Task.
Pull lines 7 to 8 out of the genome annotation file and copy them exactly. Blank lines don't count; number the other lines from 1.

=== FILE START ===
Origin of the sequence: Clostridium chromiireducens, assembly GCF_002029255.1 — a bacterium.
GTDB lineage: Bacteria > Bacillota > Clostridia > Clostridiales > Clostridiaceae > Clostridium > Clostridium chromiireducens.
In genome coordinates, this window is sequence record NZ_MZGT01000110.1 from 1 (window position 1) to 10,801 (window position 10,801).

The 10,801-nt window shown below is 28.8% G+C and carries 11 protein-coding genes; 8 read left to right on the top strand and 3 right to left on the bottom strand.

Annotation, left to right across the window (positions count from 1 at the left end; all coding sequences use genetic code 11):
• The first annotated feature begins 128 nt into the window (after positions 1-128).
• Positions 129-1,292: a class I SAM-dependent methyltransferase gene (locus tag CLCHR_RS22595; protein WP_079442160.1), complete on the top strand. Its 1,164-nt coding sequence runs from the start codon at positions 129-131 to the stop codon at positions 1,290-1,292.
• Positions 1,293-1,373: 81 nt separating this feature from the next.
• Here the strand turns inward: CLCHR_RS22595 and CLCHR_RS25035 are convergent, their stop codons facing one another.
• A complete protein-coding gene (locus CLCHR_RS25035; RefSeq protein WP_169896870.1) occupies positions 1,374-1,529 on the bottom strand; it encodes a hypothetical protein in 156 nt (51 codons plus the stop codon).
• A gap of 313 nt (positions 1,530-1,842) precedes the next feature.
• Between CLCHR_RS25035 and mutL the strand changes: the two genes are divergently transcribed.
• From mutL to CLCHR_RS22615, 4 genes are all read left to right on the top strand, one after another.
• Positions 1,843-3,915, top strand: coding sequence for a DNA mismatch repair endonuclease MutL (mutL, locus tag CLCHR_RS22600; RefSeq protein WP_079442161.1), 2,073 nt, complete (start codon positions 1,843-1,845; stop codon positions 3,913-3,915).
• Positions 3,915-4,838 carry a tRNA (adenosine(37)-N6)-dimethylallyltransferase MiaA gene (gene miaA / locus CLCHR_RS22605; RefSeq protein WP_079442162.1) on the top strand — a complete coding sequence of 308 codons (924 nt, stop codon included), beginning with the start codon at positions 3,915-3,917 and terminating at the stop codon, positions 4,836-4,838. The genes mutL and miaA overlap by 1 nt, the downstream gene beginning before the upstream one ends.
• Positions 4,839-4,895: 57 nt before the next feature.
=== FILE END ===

• Positions 129-1,292: a class I SAM-dependent methyltransferase gene (locus tag CLCHR_RS22595; protein WP_079442160.1), complete on the top strand. Its 1,164-nt coding sequence runs from the start codon at positions 129-131 to the stop codon at positions 1,290-1,292.
• Positions 1,293-1,373: 81 nt separating this feature from the next.